Pregnancy outcomes associated with extended use of the 52-mg 20 μg/day levonorgestrel-releasing intrauterine system beyond 60 months: A chart review of 776 women in Brazil



      To assess the contraceptive performance of the 52-mg 20 μg/day levonorgestrel-releasing intrauterine system (LNG-IUS, Mirena; Bayer Oy, Turku, Finland) among women who maintain the same device without changes after 60 months.

      Study design

      This is a chart review study in which we assessed the charts of 766 women who continue the same LNG-IUS for contraception beyond 60 months. The women were evaluated at the Family Planning clinic, University of Campinas Medical School, Campinas, SP, Brazil, from November 1990 to March 2011. We obtained sociodemographic data, duration of use, continuation and discontinuation rates and reasons, bleeding pattern at the recorded last visit. The statistical analysis was performed using Kaplan–Meier analysis.


      A total of 776 charts were identified of women who used the LNG-IUS beyond 60 months. The mean age (±S.E.M.) at LNG-IUS placement was 32.0±0.2 years (ranged 15 to 44 years; median was 32 years). The distribution of number of pregnancies was 0–1 (45%); 2–4 (54.1%) and≥5 (0.9%). The median length of the LNG-IUS' use was 73 months after placement (ranged 61–184 months). Zero pregnancies were reported and the main reasons for discontinuation were expiration of approved effective lifespan, menopause and planning pregnancy. The cumulative women-years (W-Y) of exposure were 967 and 1403 up to seven and 15 years, respectively. The main bleeding pattern reported by the women was amenorrhea.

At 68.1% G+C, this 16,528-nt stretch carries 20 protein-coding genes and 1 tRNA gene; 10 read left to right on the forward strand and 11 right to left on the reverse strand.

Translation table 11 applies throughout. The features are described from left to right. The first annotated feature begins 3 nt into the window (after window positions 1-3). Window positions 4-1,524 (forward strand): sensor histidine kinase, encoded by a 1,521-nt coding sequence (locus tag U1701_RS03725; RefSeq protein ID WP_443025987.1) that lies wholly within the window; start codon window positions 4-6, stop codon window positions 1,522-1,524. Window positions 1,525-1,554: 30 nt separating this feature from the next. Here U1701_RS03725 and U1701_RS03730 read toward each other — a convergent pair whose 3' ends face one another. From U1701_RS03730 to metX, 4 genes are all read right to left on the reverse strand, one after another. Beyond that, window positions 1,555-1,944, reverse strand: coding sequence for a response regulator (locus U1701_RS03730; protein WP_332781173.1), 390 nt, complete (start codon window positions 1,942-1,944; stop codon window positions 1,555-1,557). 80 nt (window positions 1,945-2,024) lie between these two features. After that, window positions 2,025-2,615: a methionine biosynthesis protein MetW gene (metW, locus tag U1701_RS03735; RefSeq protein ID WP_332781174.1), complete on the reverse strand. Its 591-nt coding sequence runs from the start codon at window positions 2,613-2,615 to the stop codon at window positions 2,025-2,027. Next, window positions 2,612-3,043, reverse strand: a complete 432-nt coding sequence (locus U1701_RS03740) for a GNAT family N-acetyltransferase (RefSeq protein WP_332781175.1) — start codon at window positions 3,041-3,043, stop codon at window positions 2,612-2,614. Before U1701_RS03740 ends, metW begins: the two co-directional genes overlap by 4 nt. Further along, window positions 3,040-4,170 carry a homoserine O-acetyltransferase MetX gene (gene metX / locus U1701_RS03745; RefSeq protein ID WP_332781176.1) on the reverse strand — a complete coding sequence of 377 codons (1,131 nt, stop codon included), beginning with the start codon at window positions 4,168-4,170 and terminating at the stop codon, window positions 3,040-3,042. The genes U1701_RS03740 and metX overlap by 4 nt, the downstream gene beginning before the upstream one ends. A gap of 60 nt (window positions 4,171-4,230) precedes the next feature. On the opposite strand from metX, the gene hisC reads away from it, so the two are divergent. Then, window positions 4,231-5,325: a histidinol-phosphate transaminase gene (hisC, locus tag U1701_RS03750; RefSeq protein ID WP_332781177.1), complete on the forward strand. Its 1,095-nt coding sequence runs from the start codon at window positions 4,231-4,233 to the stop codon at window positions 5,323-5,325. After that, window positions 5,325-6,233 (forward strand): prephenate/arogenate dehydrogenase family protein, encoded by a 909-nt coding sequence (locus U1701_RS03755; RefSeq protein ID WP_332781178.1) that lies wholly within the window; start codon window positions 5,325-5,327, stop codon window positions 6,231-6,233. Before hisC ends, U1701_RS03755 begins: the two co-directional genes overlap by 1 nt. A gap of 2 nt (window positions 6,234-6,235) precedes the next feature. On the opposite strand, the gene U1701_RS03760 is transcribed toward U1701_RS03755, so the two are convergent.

The 52-mg 20 μg/day LNG-IUD (Mirena) showed continue contraceptive efficacy beyond 5 years of use with no pregnancies detected over 967 and 1403 W-Y up to seven and 15 years after placement.

      Implications statement

      The 52-mg 20 μg/day LNG-IUD presented a very high contraceptive efficacy beyond the first 5 years of lifetime labeled. Increasing data support that efficacy beyond 5 years of use, and new data suggested efficacy as long as 15 years. Healthcare professionals, policy makers and stakeholders could take advantage of the present information to decide to maintain the same device at least up to seven years. Furthermore, amenorrhea could be a good indicator of contraceptive effect.


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